shelvin_stewart
                                                                              Photo Illustration
Councilman Brandon Shelvin and developer Glenn Stewart
have been working to get Lafayette taxpayers to fund the
prep work for Stewart's next development.

A shelved ordinance transferring $200,000 from a northside drainage project to a ritzy south Lafayette development may not break any laws, but it stinks to high heaven. It also casts a light on an unlikely relationship between vastly different men — Lafayette City-Parish Councilman Brandon Shelvin and developer Glenn Stewart — forged in a common crucible: past battles with this newspaper.

In fact, Shelvin and Stewart have become so close in recent months that Shelvin's girlfriend was seen cruising around town in one of the former physician's luxury vehicles.

Ordinance 275, approved with a batch of introductory ordinances two weeks ago by the City-Parish Council, was co-sponsored by Shelvin, who represents District 3 in north Lafayette, and District 7 Councilman Don Bertrand, who represents the area adjacent to the Camellia Boulevard/Starling Lane property owned by the Saloom family — the very site of Stewart 's planned hotel and related retail projects. (In city-parish documents for rezoning the land, the applicant seeking the rezoning is identified as “Saloom-Stewart.” According to records at the Lafayette Parish Assessor’s Office, the Salooms still own the land.)

But Shelvin and Bertrand decided to pull the ordinance from the Dec. 18 agenda. Bertrand tells IND Monthly that he and Shelvin have decided that a drainage impact analysis should be conducted first.

“When I first got [the ordinance] I thought it was a little odd that somebody would be wanting to spend some money in my district,” Bertrand says. “Of course, I’m not going to turn him away. But if there is something that’s going to be spent from the public funds, we have to make sure that the need is warranted.”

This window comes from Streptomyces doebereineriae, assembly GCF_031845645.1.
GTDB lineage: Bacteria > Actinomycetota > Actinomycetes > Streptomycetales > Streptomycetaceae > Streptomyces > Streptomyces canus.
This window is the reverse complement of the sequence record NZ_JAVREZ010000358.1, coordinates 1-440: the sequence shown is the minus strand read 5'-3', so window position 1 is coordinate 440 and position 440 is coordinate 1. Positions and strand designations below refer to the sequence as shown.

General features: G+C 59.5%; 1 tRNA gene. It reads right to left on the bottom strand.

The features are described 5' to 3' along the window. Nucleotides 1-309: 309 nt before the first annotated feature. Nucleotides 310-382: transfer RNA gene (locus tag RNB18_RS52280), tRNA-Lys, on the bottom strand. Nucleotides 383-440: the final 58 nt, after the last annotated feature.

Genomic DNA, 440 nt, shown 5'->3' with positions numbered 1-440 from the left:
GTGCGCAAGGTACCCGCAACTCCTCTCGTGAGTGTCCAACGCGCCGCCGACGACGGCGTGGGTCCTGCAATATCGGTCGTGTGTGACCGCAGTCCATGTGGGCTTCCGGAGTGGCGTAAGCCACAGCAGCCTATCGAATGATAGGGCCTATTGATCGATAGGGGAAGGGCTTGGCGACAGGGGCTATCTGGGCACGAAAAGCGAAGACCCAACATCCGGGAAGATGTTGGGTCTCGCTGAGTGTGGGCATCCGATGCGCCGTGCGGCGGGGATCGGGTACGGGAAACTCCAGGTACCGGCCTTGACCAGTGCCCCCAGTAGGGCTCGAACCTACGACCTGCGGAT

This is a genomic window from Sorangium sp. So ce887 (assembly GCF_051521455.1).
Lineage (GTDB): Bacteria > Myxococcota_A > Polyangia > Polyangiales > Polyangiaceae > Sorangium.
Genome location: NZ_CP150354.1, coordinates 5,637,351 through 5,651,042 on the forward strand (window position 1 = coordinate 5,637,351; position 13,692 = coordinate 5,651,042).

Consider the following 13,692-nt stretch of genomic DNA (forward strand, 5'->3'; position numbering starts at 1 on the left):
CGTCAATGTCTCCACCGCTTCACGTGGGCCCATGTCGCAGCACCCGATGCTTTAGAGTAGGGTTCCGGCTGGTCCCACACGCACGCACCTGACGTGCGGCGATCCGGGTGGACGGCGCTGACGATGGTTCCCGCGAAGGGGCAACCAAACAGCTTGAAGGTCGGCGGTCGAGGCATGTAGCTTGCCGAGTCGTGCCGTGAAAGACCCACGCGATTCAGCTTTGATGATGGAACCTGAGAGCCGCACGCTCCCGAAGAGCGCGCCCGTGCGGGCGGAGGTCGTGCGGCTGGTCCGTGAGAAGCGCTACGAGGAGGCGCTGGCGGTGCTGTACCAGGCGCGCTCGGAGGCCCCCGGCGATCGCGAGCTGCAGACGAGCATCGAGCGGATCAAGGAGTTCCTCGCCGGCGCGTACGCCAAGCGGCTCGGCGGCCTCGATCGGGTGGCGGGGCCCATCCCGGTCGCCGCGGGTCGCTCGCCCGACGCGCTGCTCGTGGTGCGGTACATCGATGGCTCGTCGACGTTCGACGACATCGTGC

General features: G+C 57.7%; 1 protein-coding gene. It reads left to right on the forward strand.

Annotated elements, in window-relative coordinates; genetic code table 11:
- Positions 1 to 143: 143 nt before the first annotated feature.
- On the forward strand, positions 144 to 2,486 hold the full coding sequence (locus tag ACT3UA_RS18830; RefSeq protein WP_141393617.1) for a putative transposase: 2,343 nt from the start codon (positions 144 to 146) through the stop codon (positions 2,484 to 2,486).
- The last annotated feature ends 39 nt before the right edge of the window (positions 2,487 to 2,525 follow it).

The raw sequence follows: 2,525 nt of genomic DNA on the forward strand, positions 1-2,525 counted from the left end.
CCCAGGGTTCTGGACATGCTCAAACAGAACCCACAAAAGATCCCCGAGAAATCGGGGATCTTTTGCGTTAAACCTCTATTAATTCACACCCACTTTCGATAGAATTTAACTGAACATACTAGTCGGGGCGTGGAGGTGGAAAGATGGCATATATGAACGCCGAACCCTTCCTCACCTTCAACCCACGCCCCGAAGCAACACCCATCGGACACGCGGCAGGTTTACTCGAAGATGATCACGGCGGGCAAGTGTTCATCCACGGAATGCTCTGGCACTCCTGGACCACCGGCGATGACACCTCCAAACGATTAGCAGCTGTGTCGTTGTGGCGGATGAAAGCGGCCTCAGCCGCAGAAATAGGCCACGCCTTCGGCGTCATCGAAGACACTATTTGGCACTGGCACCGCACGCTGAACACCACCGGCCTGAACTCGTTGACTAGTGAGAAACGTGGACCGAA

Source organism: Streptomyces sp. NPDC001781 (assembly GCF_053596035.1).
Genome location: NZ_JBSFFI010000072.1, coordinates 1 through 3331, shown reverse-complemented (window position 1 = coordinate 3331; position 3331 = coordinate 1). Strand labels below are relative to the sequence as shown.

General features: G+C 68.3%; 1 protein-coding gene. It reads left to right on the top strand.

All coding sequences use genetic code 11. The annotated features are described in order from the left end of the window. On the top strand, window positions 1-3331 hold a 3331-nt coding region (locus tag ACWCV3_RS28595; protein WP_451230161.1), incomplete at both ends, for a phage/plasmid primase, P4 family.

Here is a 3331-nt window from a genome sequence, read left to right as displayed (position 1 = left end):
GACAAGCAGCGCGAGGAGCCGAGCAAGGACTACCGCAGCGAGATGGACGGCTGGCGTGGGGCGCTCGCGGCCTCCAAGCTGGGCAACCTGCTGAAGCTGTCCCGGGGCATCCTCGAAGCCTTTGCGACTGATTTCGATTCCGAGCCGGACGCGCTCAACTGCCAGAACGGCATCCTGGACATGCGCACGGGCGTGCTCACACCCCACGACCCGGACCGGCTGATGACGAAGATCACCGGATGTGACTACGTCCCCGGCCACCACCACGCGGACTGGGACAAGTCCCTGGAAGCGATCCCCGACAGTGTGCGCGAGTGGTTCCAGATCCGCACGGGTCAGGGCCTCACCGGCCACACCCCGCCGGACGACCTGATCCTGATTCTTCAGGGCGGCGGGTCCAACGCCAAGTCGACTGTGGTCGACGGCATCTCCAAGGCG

So who will foot the bill for the drainage impact analysis, which according to Bertrand will cost upwards of $5,000?zoning_map2
“I’m guessing right now both [LCG and the developer] could be affected, depending on how broad the study is,” Bertrand says. In other words, Lafayette taxpayers may be forced to pay part of the cost for the study, which is expected to be undertaken sometime in early 2013.

That doesn’t square with Bruce Conque, a former city-parish councilman who currently serves on the planning commission and deals with developers on a routine basis. When asked in an email who is required to pay the cost for such analyses, he responded, “Whomever is the owner or developer of the property.” That would be the Salooms and/or Stewart.

A former member of the pre-consolidated Lafayette City Council, whose tenure on the council goes back 20 years and who was uncomfortable being identified for this article, tells IND Monthly the drainage issues in the Walker Road area were on the council’s radar two decades ago. Yet, the councilman for that district, Shelvin, wanted to yank $200,000 from the Walker Road project and spend it on the affluent south side for the benefit of a developer.